They are conservative, Christian
Caucasians, a fact that might help explain why the fashionable left in
the West doesn’t much care that they’re being exterminated.
The Boers—or farmers—of South Africa have tilled the land for
generations, on small holdings or on large commercial farms. But
orgiastic killing sprees by The People, in combination with a
Stalinesque land grab by their representatives, is threatening
this minority’s survival.
Not to mention making life an inferno for farmers across the county.
Journalists for "Carte Blanche," the South African equivalent of
conducted a six-month investigation into what has become known as farm
murders, or "plaasmoorde" in Afrikaans. The
short documentary opens with a funeral, Elsie Swart’s. Elsie was one
of three farmers killed in the span of only seven days. She died after
being “severely tortured, burned with an electric iron, beaten, and
strangled to death.”
The victims of this ongoing onslaught, we are told, are invariably
elderly, law-abiding, god-fearing whites, murdered in cold blood, in
ways that beggar belief. For the edification of racism spotters in the
West, "Carte Blanche" ought to have pointed out that their assailants are
Typically, the heathens will attack on Sundays. On returning from
church, the farmer is ambushed. Those too feeble to attend Sunday
service are frequently tortured and killed when the rest are worshiping.
In one crime scene, Bibles belonging to the slain had been splayed
across their mangled bodies. In another, an “old man’s hand rests on the
arm of his wife of many years.” She raped; he, in all likelihood, made
to watch. Finally, with their throats slit, they died side by side.
Beatrice Freitas has survived two farm attacks. Her equanimity belies
the brutality she has endured. She and her husband immigrated to South
Africa from Madeira 40 years ago. They built a thriving nursery near the
Mozambiquean border. It supplied the entire region with beautiful
plants. Some people build; others destroy. Beatrice tells her story as
she drifts through the stately cycads surrounding the deserted
homestead. There’s an ephemeral quality about her.
When the four men attacked her, Beatrice says her mind “disappeared.”
She and her permanently disabled husband, José, were tied up while the
home was ransacked. When the brutes were through, they wanted to know
where she kept the iron. They then took her to the laundry room, where
two of them raped her, coated her in oil, and applied the iron. They
alternated iron with boot. When they were through, 25 percent of
Beatrice’s body was covered in third-degree burns. They suffocated her
with a towel, and left her for dead, but she survived. She says the Lord
No one was ever arrested—not then, and not after the couple was attacked
three years later. This time Jose died “in a hail of bullets.” Arrests
and convictions are rare. "Carte Blanche" tells of Dan Lansberg, shot dead
in broad daylight. Members of his courageous farming community caught
the culprits, but they “escaped” from the local police cells. As I’ve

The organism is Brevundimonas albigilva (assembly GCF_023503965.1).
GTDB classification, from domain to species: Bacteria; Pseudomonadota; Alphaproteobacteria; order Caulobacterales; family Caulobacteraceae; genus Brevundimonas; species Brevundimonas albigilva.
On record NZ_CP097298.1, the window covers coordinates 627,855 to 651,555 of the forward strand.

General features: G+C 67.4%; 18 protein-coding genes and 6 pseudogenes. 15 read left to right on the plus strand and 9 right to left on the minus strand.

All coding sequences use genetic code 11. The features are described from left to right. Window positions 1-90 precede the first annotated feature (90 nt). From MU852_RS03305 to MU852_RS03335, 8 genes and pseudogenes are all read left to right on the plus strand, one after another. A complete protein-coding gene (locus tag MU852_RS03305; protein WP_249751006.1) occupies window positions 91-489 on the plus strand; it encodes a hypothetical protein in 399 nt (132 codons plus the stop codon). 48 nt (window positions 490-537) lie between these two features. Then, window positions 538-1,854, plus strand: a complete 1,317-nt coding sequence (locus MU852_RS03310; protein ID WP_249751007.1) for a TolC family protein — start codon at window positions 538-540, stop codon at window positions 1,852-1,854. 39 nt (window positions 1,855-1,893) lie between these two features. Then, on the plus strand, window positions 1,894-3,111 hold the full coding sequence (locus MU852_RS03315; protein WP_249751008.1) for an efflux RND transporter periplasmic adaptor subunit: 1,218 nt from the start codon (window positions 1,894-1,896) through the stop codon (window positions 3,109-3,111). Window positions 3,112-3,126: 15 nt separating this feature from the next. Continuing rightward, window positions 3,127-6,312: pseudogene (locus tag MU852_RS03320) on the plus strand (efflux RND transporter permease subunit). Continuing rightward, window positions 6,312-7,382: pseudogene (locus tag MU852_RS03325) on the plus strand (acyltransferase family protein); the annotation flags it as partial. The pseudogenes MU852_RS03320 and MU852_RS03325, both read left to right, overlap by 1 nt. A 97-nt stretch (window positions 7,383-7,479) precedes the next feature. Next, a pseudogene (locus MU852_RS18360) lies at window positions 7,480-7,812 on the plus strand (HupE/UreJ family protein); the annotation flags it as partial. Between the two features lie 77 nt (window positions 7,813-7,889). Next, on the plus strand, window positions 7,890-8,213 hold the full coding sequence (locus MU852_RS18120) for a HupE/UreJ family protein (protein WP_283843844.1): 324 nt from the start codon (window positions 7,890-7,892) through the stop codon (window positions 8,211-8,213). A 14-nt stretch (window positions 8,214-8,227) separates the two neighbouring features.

explained before, the newly configured South African police is a
corrupt, illiterate, and ill-trained force, “riven by feuds, fetishes,
and factional loyalties.” The South African justice system has
collapsed, confirms Professor Neels Moolman, a criminologist. In
democratic South Africa, a person has over a 90 percent chance of
getting away with murder. Or as Moolman puts it, pursuing “a criminal
career without fearing the consequences.”
Sky News sent its correspondent to the northern province of South
Africa, where the viewers are introduced to Herman Dejager. (CNN’s
Anderson Vanderbilt Cooper and his pal Angelina Jolie were
nowhere in sight.) Before retiring every night, Herman prepares to fight
to the death to protect what’s his. He checks his bulletproof vest,
loads the shotgun, and drapes ammunition rounds on the nightstand.
Herman’s father died in his arms, shot in the face by intruders. Kaalie
Botha’s parents were not so lucky: “You can’t kill an animal like they
killed my mom and father. You can’t believe it.” Kaalie’s 71-year-old
father’s Achilles tendons had been severed so he couldn’t flee. He was
then hacked in the back until he died, his body dumped in the bush. His
wife, Joey, had her head bashed in by a brick wielded with such force,
the skull “cracked like an egg.”
Dr. Gregory H. Stanton heads Genocide Watch. He says the slaughter of
2000 Boers is genocide. (One wonders why "Carte Blanche" drastically
underreported the number of murdered Boers, pegging it at 1400 all told,
when back in
January of 2006, Genocide
Watch reported a total of 1820 murders.) The rates at which the
farmers are being eliminated, the torture and dehumanization
involved—all point to systematic extermination.
“Genocide is always organized, usually by the state,” Stanton has
written on Genocide Watch’s website. Indeed, according to Sky News, the
farmers believe “these attacks are an orchestrated, government
sanctioned attempt to purge South Africa of white land owners, as has
already happened in Zimbabwe.” Consequently, Zimbabwe, once the
breadbasket of Africa, is now its dust bowl. Robert Mugabe,
Zimbabwe’s Marxist President, is greatly admired by Thabo Mbeki, South
Africa’s strongman, and head of the African National Congress.
That certainly would explain why the ANC plans to dismantle the Commando
System, a private Afrikaner militia that has existed since the 1770s,
and is the only defense at the farmers’ disposal. More damning—and
contrary to the pro-forma denials issued by the ANC’s oleaginous
officials—The Daily Mail
reported, in February 2006, that the government is dead-set-on
forcibly seizing the land of thousands of farmers. By the year 2014, a
third of the Boers’ property will have been given to blacks.
In democratic South Africa, dispossession is nine-tenths of the law.
©2007 By Ilana Mercer
FMNN, titled "The
of Democratic South Africa"